I set myself a goal of reading 52 books in 2018. Most were in English, some were in french, mostly paper books with few ebooks and audiobooks. A mix of fiction and non fiction. A lot of exploration into identity, religion and politics.
I didn’t force myself to read the ones I didn’t enjoy (life is too short) but some were really amazing. I wanted to share the short list here with you.
Sing Unburied Sing: this one was hands down the one that will stay with me for a while. A haunting exploration of race, power and family bonds.
The Perfect Nanny: Through the precise description of the young couple and that of the fascinating and mysterious character of the nanny, it is our time that reveals, with its conception of love and education, relations of domination and money, prejudices of class or culture. Leïla Slimani's dry, cutting-edge style, bursting with splashes of dark poetry, sets off a mesmerizing suspense from the very first pages.
L’Art de perdre: unfortunately this one was not translated but it’s a gem of a book. It resonated with me because I’m algerian but it is on the main theme of cultural inheritance and displacement.
The Algeria from which his family comes has long been for Naima a backdrop of little interest. Yet, in a French society crossed by identity issues, everything seems to want to return to its origins. What connection could she have with a family story that has never been told to her?
Ordinary Grace: It’s a wonderful coming of age of young boy through his family’s tragedy.It’s full of twists and turns and really hard to put down.
Devil in the Grove: i listened to this on a long drive back and from to PA. Most things I knew about Thurgood Marshall were related to his work on Brown vs. Board of Education but the events on this book happened before that. A violent sheriff keeps rules Lake County assuring the Orange Baron’s their profitability on the backs of cheap Jim Crow labor. A 17 year old white girl cried rape and four young black men were rounded up. Their main crime being imagining a future beyond the citrus grove. Gripping and gut wrenching.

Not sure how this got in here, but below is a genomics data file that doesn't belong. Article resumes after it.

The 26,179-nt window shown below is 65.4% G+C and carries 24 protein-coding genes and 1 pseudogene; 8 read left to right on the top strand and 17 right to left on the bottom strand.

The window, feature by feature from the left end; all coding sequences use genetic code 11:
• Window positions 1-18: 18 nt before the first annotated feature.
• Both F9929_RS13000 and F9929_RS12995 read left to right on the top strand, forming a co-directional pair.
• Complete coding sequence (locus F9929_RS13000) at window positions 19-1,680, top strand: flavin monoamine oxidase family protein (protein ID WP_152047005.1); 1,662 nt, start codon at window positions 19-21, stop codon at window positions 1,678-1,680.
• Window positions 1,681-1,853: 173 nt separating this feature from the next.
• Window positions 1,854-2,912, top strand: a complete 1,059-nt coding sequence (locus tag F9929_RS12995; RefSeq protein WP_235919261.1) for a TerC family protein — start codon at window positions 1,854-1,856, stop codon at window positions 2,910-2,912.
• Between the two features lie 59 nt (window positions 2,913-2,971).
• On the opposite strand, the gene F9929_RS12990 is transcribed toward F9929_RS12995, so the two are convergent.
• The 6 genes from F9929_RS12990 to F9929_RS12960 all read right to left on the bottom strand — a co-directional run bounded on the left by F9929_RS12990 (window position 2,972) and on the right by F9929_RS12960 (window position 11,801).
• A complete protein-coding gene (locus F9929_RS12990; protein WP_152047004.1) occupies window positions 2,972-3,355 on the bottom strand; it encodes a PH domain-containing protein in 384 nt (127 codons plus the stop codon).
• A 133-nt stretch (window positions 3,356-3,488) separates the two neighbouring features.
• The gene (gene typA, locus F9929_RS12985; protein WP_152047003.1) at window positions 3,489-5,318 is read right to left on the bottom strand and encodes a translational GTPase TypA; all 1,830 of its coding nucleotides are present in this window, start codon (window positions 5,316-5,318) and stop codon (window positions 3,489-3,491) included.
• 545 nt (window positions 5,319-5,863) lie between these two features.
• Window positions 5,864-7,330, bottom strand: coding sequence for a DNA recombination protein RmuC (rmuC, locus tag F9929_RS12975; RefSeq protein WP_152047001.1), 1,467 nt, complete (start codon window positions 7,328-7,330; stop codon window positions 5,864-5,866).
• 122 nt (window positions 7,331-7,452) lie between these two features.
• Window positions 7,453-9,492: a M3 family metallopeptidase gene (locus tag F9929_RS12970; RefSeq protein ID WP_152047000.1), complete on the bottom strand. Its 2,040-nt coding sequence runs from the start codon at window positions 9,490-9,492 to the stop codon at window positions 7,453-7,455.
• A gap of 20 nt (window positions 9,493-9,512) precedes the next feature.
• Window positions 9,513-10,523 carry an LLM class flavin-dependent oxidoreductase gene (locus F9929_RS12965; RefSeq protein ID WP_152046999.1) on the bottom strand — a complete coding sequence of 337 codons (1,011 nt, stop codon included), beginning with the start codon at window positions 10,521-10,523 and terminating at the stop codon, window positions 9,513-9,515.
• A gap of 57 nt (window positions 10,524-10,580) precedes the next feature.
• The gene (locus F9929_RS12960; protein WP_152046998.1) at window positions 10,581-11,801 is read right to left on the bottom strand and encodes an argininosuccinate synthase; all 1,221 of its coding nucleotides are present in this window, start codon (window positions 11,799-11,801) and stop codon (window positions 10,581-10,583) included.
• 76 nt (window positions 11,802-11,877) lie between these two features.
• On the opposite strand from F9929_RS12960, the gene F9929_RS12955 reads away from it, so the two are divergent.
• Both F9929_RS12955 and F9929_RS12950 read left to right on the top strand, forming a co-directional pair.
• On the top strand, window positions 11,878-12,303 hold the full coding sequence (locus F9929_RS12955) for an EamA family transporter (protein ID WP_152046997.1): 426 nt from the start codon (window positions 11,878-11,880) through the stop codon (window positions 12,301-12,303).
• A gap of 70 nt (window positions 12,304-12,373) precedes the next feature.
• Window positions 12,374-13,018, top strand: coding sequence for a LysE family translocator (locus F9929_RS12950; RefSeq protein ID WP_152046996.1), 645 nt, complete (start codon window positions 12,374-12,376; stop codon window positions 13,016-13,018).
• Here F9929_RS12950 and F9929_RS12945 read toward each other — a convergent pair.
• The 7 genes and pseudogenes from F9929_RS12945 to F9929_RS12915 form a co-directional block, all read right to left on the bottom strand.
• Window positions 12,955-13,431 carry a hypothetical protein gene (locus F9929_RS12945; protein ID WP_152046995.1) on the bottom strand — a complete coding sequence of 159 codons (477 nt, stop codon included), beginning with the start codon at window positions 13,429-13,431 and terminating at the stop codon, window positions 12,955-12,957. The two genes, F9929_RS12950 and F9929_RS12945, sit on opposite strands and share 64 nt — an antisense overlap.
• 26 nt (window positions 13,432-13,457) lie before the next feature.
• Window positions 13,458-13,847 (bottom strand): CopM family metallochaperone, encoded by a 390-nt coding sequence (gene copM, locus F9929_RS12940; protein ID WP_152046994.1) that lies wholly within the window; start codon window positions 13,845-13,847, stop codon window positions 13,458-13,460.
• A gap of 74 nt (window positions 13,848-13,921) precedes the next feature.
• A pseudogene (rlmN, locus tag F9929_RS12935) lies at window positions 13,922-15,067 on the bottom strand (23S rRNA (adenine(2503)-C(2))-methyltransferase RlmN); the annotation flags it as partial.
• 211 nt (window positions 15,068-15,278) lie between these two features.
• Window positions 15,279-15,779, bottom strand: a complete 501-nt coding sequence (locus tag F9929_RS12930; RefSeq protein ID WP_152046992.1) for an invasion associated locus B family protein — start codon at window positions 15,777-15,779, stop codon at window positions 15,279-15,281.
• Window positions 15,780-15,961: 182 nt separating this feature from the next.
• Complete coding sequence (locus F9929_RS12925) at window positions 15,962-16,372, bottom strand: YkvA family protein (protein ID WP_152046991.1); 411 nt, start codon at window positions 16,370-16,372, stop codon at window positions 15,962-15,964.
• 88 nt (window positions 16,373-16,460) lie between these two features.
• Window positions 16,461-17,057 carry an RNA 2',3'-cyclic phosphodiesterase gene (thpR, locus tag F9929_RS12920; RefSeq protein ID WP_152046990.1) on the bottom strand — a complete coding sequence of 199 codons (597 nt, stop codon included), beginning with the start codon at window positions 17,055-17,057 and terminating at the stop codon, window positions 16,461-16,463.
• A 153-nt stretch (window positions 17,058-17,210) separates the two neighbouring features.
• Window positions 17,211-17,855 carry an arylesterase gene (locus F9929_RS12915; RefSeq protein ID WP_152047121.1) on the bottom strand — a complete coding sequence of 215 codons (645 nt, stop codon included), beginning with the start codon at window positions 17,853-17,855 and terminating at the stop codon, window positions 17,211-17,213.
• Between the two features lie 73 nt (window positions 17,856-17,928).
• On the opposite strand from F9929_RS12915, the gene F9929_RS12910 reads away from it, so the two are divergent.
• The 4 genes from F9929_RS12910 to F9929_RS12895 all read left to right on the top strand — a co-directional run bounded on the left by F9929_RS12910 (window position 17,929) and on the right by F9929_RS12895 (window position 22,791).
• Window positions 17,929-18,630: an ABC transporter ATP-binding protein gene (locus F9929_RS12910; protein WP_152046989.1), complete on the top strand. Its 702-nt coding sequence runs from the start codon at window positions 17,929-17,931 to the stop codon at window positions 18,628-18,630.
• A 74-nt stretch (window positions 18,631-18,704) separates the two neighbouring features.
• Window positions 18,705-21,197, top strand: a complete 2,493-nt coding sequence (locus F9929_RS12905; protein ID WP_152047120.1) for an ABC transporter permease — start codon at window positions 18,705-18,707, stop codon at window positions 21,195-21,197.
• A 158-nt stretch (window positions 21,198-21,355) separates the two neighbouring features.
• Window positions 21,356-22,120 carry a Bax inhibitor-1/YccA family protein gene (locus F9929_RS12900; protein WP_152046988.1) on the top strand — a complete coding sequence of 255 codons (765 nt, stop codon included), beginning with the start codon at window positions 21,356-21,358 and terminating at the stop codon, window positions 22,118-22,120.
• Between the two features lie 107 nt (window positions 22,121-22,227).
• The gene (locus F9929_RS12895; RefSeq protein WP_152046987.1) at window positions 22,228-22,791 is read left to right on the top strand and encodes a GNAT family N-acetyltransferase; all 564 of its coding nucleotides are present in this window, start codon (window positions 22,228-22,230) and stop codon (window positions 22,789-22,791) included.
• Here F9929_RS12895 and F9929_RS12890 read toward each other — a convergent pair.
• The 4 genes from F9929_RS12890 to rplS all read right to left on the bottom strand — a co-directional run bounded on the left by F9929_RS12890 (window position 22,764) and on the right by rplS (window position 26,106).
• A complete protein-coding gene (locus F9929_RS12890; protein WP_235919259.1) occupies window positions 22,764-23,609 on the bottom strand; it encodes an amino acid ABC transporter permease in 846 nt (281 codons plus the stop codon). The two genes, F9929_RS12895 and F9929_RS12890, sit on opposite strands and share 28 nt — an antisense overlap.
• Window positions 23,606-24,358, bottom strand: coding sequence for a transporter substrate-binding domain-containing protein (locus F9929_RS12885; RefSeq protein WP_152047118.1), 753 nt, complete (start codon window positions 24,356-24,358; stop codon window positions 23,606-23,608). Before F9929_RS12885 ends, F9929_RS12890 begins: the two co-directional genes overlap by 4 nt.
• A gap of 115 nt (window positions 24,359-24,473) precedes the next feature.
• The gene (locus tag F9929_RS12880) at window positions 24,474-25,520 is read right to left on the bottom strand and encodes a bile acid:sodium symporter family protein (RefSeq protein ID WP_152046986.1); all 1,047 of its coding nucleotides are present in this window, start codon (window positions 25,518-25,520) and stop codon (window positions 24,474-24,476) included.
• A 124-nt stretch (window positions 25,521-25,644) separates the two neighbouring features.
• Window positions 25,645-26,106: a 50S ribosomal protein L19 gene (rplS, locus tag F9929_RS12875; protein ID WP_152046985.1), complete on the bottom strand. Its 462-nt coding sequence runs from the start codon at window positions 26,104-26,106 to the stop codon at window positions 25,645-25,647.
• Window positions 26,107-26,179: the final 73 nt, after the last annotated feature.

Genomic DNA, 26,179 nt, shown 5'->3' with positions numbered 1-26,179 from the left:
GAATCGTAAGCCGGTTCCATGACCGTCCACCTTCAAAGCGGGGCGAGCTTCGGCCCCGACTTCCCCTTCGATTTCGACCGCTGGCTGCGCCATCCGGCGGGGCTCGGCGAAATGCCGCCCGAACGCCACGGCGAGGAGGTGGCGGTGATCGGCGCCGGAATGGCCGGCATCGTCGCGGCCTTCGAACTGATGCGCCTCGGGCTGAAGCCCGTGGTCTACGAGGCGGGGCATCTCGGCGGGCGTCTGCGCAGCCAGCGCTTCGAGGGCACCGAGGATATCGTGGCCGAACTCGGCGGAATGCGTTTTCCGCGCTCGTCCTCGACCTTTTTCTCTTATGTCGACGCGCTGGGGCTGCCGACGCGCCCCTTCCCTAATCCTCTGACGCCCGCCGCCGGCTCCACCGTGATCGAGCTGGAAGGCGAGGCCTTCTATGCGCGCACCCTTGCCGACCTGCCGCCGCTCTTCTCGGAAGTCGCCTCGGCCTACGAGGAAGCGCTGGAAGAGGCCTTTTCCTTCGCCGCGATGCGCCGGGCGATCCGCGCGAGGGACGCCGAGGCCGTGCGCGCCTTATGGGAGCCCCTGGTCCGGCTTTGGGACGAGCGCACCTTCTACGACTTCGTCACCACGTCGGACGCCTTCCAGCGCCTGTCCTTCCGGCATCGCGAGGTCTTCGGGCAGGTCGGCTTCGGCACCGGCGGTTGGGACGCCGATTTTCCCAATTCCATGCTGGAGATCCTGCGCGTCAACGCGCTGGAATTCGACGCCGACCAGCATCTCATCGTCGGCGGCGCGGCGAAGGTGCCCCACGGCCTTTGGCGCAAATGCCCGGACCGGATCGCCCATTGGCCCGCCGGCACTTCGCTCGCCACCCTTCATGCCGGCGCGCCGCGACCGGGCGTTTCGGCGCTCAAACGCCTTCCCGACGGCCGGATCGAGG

Les derniers jours de Mohamed: The last days of Mohamed. Yet another book that deserved to be translated. Being muslim, I’m always looking for reference book and research that goes beyond the dogma. This book was enlightening. Throughout this day-to-day account of the most mysterious event in the history of Islam, Hela Ouardi, a Tunisian academic, explores and confronts the oldest Sunni and Shiite sources. These reveal to us another face of the Prophet, that of a man threatened on all sides, weakened by the internal rivalries and the enemies born of his conquests. Everything is done so that he leaves no clear direction on his succession. His Companions are engaged in a struggle for power and his clan is tearing open, paving the way for murderous wars that still bloody our world today.
Janesville: In the aftermath of the Trump election many books have been written to try and understand the motivations of the MAGA voters. This book is the story of what happens to a town after it’s factory stills. The aftermath of the 2008 crisis and the truth no politicians dares to stay. The jobs lost are lost forever and we need to find new ways to re-create a healthy prosperous working class.
The Origin of Others: i wasn’t born in the US and my reflection on race and why it matters only started since I’ve moved here. I was an immigrant in two countries and i am sensitive to the way we can point to the “others” but I could never put to words so elegantly my thought on the themes addressed in this book. Race, Fear, borders, mass movement of people, desire of belonging… all themes that preoccupy me and dominate today’s world politics.
Educated: I read this one twice. Once for me and another time because my book club picked it up. The author was born to survivalists in rural Idaho and had nothing resembling a formal education or life for that matter. It might sound trivial but to me it was liberating in a way. Children are resilient and their success is also determined by who they are. It’s not all on me